[Seminar] The reductive glycine pathway - a plug-and-play tool for one-carbon assimilation by Dr. Arren Bar-Even
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Speaker: Dr. Arren Bar-Even, Max Planck Institute of Molecular Plant Physiology
Title:The reductive glycine pathway - a plug-and-play tool for one-carbon assimilation
Engineering a biotechnological microorganism for growth on one-carbon (C1) compounds is a key step towards a circular carbon economy. This strategy integrates abiotic and biotic catalysis, harnessing their respective advantages while bypassing their drawbacks: CO2 is chemically activated to produce a C1 compound at high specificity and efficiency, while a microorganism utilizes the C1 intermediate for the production of a complex product.
Unlike C1 gases, formate and methanol can be easily stored and transported and are completely miscible, bypassing mass transfer barriers and potentially supporting higher microbial productivities. Moreover, we have recently showed that microbial conversion of methanol and formate can support higher energetic efficiencies than possible with other C1 compounds.
As natural formatotrophs and methylotrophs are generally less suitable for industrial use, adapting a model biotechnological microorganism for growth on formate or methanol has been a key goal of the synthetic biology community in the last decade.
We designed the reductive glycine pathway as the most efficient route for the assimilation of C1 compounds under aerobic conditions. The efficiency of the pathway stems from the reductive activity of the glycine synthase/cleavage system, which couples energetically unfavourable carboxylation with favourable reduction reaction, effectively condensing a formaldehyde-moiety with CO2 and ammonia to give glycine.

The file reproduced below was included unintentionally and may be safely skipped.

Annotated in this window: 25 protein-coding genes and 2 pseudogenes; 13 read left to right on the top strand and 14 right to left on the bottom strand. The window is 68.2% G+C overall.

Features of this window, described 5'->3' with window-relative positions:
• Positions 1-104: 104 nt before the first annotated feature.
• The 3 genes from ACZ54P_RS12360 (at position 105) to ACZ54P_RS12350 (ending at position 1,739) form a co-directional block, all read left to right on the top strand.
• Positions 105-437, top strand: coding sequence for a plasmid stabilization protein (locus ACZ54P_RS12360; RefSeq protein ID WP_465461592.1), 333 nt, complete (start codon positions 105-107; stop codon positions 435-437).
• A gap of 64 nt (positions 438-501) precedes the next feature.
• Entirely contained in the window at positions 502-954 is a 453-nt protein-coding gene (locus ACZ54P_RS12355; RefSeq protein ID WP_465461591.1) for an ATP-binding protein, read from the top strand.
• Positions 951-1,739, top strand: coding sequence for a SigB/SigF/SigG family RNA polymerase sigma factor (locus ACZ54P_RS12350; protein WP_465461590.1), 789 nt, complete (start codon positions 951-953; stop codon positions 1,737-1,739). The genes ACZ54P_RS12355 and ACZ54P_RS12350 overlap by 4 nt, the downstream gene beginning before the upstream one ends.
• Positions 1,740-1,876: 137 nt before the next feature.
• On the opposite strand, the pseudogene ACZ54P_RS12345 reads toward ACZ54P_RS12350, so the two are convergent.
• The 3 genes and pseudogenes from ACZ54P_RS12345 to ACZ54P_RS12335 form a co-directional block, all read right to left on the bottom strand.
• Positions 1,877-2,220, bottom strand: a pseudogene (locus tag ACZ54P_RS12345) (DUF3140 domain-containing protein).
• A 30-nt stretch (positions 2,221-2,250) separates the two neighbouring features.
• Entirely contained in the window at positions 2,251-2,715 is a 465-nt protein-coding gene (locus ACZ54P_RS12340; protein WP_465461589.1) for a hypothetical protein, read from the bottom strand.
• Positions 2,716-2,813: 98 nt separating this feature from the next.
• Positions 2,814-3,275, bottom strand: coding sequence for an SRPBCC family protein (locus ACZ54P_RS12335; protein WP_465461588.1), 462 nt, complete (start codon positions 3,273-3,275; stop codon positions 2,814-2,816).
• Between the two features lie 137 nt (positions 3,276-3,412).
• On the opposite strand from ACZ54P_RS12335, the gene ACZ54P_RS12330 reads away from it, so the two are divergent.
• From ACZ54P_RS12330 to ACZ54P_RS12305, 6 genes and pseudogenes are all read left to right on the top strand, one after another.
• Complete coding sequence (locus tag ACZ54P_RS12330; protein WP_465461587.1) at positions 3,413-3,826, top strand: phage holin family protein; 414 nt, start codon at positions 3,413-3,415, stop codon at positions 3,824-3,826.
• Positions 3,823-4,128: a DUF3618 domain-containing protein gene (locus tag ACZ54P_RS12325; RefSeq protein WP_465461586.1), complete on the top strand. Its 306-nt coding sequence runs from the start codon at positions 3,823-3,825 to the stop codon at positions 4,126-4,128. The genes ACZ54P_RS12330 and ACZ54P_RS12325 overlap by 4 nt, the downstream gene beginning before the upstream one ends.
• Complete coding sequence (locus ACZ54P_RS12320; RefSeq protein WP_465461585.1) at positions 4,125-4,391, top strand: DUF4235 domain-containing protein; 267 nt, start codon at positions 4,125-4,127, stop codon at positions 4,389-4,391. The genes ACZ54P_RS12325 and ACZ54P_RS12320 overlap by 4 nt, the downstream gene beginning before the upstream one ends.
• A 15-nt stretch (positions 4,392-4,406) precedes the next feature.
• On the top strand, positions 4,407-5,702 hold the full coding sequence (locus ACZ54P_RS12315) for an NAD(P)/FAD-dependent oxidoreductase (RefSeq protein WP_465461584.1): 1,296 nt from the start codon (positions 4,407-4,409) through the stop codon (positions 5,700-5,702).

We engineered the model bacterium Escherichia coli for growth on formate via reductive glycine pathway. Sequential genomic introduction of the four metabolic modules of the pathway resulted in a strain capable of growth on formate with a doubling time of ~70 hours and growth yield of ~1.5 gCDW / mol-formate. Further evolution decreased doubling time to less than 6 hours and improved biomass yield to 3.2 gCDW / mol-formate. Growth on methanol was achieved by the expression of methanol dehydrogenase in the evolved strain.
We also redesigned C. necator metabolism for formate assimilation via the reductive glycine pathway. By integrating glycine biosynthesis and assimilation modules we were able to replace C. necator’s Calvin cycle with the synthetic pathway and achieve formatotrophic growth. We then engineered more efficient glycine metabolism and used short-term evolution to optimize pathway activity, doubling the growth yield on formate and quadrupling the growth rate.
These studies indicate that the reductive glycine pathway is a flexible tool that can be implemented in various hosts, granting them the ability to assimilate C1 carbon sources, and thus paving the way towards a sustainable carbon economy.